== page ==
PhotoAs the density of Americans owning a smartphone continues to grow -- currently at 87 percent -- the use of those smartphones as the consumer’s go-to digital device is also growing.

However, a new Pew Research Center study discovers that smartphone owners who use a phone as their online connector, use them differently than they might with a regular computer.

If you’re guessing it’s the younger consumer -- the 18-to 29-year-olds -- leading the way, you’d be right. That group’s use is trending from 41 percent in 2013 to 58 percent in 2019. But, the growth is consistent across all demographics. Take the share of adults ages 30 to 49, for instance. Their use of a smartphone to go online has nearly doubled – from 24 percent in 2013 to 47 percent today.

“These trends are part of a broader shift toward mobile technology that has changed the way people do everything from getting news to applying for jobs,” wrote Monica Anderson, a senior researcher at Pew.

“Indeed, mobile devices are not simply being used more often to go online – some Americans are forgoing traditional broadband at home altogether in favor of their smartphone. A majority of adults say they subscribe to home broadband, but about one-in-four (27 percent) do not. And growing shares of these non-adopters cite their mobile phone as a reason for not subscribing to these services.”

Wait a minute

Dropping broadband to do… everything via the phone? Like watch movies, listen to music, and shop everything?

Yep. And there are two simple reasons:

  • For one, smartphones have become so, well, smart, that digital consumers can do everything they want or need to do online. Pew found that the 45 percent who go that route has nearly doubled, many citing the savings from ditching their monthly home broadband subscription. In addition, 80 percent of those non-broadband users say they’re simply not interested in getting high-speed connections at home.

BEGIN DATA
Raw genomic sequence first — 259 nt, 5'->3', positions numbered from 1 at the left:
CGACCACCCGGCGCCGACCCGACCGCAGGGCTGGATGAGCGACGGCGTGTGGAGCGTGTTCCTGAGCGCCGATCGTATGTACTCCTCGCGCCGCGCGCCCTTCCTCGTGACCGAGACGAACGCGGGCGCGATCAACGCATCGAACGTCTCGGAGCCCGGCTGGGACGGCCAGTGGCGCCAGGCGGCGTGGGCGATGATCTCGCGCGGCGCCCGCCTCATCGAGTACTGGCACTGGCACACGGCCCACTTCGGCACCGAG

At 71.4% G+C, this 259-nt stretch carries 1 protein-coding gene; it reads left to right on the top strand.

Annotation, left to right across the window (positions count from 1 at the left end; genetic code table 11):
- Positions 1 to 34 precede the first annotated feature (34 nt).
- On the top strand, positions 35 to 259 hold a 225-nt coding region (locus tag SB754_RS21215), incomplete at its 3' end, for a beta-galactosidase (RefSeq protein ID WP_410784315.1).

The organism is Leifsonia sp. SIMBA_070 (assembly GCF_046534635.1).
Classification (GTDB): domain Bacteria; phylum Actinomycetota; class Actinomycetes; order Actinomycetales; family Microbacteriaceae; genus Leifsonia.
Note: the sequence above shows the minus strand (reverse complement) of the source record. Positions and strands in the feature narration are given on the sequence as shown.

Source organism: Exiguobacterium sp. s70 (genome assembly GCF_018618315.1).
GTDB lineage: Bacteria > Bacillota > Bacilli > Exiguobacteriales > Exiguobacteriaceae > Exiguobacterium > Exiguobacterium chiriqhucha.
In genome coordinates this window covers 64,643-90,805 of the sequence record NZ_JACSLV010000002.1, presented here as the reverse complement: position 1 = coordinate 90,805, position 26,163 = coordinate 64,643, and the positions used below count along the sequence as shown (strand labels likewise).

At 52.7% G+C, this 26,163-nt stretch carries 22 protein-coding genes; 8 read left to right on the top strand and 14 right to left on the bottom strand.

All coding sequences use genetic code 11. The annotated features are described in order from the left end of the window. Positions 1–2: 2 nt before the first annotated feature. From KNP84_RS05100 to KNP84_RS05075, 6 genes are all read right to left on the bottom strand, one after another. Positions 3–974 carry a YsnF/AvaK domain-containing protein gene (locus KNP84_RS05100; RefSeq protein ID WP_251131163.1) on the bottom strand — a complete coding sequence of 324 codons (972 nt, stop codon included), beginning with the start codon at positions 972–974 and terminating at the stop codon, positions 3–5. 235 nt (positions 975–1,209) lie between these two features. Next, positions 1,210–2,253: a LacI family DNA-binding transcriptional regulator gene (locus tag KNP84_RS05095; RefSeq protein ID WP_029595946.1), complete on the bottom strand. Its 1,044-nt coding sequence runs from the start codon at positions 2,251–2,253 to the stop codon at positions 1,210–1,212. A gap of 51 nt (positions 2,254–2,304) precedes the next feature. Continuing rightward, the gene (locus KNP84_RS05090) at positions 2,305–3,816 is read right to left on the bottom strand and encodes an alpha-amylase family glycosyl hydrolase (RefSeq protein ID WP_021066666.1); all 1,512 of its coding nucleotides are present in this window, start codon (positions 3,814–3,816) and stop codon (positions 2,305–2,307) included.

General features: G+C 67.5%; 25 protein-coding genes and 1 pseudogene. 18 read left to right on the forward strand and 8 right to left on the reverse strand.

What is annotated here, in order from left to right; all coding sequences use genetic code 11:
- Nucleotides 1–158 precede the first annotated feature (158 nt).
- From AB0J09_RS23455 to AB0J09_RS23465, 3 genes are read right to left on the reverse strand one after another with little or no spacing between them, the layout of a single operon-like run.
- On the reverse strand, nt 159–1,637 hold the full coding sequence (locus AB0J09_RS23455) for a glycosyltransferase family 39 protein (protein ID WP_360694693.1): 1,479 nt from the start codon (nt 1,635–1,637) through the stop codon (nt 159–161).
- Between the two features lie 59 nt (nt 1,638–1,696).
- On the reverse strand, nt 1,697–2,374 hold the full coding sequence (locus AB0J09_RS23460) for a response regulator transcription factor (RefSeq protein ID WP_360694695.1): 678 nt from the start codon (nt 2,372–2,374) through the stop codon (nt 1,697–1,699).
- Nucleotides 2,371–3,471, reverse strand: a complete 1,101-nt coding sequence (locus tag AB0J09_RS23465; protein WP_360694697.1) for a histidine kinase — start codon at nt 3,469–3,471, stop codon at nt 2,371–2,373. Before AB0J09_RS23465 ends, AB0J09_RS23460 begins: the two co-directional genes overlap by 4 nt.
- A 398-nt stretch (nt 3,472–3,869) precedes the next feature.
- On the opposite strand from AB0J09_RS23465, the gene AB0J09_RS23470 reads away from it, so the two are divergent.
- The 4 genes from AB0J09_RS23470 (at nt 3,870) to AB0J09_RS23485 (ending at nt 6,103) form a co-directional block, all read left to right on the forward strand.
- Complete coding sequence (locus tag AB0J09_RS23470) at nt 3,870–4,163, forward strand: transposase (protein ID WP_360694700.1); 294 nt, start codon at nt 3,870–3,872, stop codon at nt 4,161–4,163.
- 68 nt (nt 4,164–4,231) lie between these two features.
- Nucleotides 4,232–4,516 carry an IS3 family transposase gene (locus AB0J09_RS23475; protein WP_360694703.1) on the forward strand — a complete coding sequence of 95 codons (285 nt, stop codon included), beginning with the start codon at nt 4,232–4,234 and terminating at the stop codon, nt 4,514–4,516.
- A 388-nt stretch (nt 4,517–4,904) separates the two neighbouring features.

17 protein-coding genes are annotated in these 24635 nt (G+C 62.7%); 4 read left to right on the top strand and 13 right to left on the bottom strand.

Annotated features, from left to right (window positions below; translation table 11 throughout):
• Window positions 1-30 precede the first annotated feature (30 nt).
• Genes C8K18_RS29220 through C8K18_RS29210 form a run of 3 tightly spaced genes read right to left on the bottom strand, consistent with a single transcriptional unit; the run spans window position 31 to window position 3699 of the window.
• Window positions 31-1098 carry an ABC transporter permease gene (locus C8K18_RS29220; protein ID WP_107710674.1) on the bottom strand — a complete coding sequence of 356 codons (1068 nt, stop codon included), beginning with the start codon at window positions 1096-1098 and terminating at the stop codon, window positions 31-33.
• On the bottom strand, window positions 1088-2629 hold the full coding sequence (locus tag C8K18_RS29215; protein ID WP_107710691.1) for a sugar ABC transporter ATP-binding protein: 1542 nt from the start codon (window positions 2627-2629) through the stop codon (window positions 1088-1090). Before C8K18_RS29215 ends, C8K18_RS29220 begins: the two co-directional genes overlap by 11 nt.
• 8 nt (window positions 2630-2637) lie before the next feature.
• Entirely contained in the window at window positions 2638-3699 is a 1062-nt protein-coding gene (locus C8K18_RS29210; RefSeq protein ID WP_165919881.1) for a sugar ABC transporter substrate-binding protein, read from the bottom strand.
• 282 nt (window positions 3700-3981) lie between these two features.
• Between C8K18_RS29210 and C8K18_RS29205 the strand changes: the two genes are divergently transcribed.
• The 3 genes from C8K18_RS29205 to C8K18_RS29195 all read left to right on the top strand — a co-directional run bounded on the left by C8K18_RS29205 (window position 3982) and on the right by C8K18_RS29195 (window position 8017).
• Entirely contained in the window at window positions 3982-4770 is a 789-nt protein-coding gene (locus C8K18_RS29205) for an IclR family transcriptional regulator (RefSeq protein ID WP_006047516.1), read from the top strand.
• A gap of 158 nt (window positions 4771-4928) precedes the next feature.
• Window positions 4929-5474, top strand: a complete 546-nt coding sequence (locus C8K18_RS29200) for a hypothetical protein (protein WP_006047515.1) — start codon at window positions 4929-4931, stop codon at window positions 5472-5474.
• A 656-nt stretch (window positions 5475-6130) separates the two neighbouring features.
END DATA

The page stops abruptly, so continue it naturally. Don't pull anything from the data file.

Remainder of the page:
• And, two, consumers are simply moving away from buying desktops, laptops, and tablets. That piece of the pie has fallen from 53 percent in 2013 to 30 percent today.

I’m fine as it is, thanks

Don’t care about broadband? You’re represented in the study, too. On the non-broadband user side, Pew notes that crowd never had high-speed internet at home to begin with, don’t show much interest in having it in the future.

“In previous Center surveys, Americans of all kinds have linked not having broadband to a number of disadvantages -- including difficulties finding job information or less access to government services,” Anderson said. “Despite these perceived challenges, non-adopters show little interest in becoming home broadband users in the future.”

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